How good is your memory? I have a photographic memory. I don’t have any film, but it is a photographic memory. I was going to upgrade to digital, only I don’t have enough memory for that.

Did you know that when we remember something, we don’t always get the full and complete story? When we recall what we have remembered, we recall an impression of the event. It’s not like going to a file and replaying what the camera actually recorded. It is our thoughts and memories of the event the way we viewed it, with our emotions and foibles edited in.

I remember in Indiana Jones movies he tells his students that archaeologists search for the facts. He also explains to the students that if they want the truth, they need to leave his class and go to the philosophy class down the hall. When we remember something, we remember what we can of the facts. Even playing back the video recording can only show you one viewpoint and not the entire scene.

So why do I tell you this? I say this because of a great chief Master Sergeant that I used to work for. He kept his desk calendar up to date all year long. And, when the year was over, he carefully took it out of its holder, bounded in rubber bands, and dropped it into his bottom desk drawer. He called it his Pearl Harbor File. This level of organization is something I strive for and yet fall short on.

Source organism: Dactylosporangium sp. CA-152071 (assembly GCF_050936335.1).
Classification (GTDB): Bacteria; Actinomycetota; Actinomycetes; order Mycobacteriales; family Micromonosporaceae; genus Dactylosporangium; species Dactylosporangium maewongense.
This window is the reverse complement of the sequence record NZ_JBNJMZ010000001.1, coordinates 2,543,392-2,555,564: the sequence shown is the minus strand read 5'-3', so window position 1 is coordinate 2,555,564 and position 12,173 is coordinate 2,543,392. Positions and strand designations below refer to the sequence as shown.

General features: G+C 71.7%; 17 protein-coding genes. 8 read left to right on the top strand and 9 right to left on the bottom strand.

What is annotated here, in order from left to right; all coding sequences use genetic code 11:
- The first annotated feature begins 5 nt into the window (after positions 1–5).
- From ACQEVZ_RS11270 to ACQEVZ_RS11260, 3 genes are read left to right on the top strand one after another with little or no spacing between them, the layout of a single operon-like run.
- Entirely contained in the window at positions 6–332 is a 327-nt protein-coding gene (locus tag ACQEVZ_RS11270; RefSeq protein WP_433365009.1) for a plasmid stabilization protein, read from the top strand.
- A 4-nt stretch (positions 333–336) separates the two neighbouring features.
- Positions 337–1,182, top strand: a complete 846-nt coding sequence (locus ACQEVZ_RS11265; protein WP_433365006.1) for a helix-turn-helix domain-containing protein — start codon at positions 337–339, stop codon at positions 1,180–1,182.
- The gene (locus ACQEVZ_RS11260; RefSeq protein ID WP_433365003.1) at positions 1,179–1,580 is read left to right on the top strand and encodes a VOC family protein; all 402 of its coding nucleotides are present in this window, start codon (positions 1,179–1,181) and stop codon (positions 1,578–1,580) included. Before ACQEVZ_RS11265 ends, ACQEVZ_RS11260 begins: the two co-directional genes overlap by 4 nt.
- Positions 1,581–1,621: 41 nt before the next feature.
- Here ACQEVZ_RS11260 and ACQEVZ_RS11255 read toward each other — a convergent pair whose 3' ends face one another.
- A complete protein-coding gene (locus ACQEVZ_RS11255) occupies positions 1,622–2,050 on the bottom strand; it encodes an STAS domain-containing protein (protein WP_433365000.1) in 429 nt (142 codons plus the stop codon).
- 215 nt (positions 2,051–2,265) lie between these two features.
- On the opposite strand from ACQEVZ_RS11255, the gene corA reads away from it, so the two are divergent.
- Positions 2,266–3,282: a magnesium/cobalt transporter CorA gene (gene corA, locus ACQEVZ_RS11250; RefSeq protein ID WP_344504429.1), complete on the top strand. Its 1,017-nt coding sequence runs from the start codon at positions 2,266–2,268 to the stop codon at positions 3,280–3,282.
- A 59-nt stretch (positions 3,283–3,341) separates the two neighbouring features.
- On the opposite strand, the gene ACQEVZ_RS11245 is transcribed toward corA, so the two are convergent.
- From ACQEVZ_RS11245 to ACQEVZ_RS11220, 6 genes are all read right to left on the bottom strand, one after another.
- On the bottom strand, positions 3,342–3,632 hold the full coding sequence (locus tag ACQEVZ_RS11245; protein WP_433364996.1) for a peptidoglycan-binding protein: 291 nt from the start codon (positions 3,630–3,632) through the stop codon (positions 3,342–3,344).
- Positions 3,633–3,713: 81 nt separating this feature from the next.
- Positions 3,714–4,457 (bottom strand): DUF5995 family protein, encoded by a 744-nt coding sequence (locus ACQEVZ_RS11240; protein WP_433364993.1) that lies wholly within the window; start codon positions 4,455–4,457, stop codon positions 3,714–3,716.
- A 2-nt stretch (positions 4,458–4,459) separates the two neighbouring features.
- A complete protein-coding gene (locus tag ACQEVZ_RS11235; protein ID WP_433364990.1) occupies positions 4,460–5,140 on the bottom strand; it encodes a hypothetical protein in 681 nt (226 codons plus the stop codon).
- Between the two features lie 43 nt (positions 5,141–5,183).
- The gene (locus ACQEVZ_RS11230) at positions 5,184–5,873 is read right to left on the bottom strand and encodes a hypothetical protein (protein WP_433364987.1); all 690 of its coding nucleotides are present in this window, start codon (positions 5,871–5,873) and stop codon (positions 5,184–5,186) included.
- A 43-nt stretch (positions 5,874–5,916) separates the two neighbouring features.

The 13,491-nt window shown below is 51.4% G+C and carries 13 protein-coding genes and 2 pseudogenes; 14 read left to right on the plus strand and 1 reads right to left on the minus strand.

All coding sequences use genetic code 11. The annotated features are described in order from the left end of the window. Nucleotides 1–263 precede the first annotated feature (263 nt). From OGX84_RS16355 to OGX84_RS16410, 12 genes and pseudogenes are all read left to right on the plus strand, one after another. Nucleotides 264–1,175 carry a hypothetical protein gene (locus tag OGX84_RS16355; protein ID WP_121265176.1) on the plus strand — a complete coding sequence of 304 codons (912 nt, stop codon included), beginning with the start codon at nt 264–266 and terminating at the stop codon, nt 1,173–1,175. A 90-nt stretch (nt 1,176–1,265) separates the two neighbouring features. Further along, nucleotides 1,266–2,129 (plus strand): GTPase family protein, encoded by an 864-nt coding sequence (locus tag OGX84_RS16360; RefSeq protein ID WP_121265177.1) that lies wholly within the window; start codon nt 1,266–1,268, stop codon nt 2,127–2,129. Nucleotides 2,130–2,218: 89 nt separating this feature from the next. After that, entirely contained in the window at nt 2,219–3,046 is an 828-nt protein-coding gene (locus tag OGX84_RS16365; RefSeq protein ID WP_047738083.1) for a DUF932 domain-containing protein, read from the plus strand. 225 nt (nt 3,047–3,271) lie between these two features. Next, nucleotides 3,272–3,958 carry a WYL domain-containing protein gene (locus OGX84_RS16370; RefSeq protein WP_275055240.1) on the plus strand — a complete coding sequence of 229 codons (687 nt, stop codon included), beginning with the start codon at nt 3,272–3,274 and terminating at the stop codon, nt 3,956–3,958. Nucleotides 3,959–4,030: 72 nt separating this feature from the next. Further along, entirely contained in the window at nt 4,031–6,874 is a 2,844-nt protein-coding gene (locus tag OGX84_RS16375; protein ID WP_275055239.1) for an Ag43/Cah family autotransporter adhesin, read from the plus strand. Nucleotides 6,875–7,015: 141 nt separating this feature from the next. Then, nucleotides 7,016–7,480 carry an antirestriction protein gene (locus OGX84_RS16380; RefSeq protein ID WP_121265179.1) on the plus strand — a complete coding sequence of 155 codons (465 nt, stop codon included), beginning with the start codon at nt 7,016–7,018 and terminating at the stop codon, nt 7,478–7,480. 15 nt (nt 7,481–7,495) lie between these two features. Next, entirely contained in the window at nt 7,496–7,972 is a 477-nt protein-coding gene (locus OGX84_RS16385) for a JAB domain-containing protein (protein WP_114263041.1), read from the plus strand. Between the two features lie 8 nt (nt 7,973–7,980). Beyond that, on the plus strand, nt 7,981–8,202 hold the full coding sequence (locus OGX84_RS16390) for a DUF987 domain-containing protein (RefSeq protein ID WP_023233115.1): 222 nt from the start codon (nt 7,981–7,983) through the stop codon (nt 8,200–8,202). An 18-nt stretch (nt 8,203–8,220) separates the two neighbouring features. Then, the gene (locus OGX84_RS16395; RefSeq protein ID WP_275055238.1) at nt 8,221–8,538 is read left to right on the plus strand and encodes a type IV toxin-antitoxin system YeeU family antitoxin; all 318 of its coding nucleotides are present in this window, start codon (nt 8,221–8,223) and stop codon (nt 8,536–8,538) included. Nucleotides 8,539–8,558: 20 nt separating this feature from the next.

My actual office looks like a cluster of notes, blogs, study material and other paperwork piled in some places over a foot high. Weekly I have to dig, looking for something, and at least once a month I make an attempt to straighten everything out. Just a hint, if you clean the place by moving everything from one room to another, you can have a clean office and no place to sit and watch TV.

I believe the only way to solve this problem is to actually take a stand. Take a three-day weekend and dedicate it to once and for all, straightening everything out. As you do this, make sure everything has a place and the things you really don’t want are appropriately removed. When you do this, your brain will reward you by releasing many endorphins, and you will really feel good when you take a look at the entire place cleaned and organized.

There’s one other thing you have to do. You should give yourself 15 or 20 minutes sometime during the day (usually at the end of the day,) to go through and straighten up. Put away what you’ve been working on, put the dishes and glasses back into the kitchen, and file the paperwork. You do this for two reasons. First, you keep your place looking good, and secondly…  all those endorphins!

Thank you for being with me today. I hope to be with you again tomorrow.

Author: Mike Balof

A retired Air Force Master Sergeant, Mike used to lay in bed at night and worry about what would happen if his plant closed or found himself without a job. One day his plant closed. Rather than panic and hysteria (OK, maybe a little) Mike found himself carried away on the adventure of his life. Mike started with the best job he ever had working at Home Depot. He spent 8 years working with job seekers at a local workforce center, helping them to find employment. He then started his own company developing courses, writing books and urging others to follow their own paths into the future. Mike holds a Master of Arts in Adult Education and Training and a Bachelor of Business Management, earned through the University of Phoenix and an AAS degree in Electronics Systems Technology from the Community College of the Air Force. Mike is a member of the Delta Mu Delta Business Honor Society.

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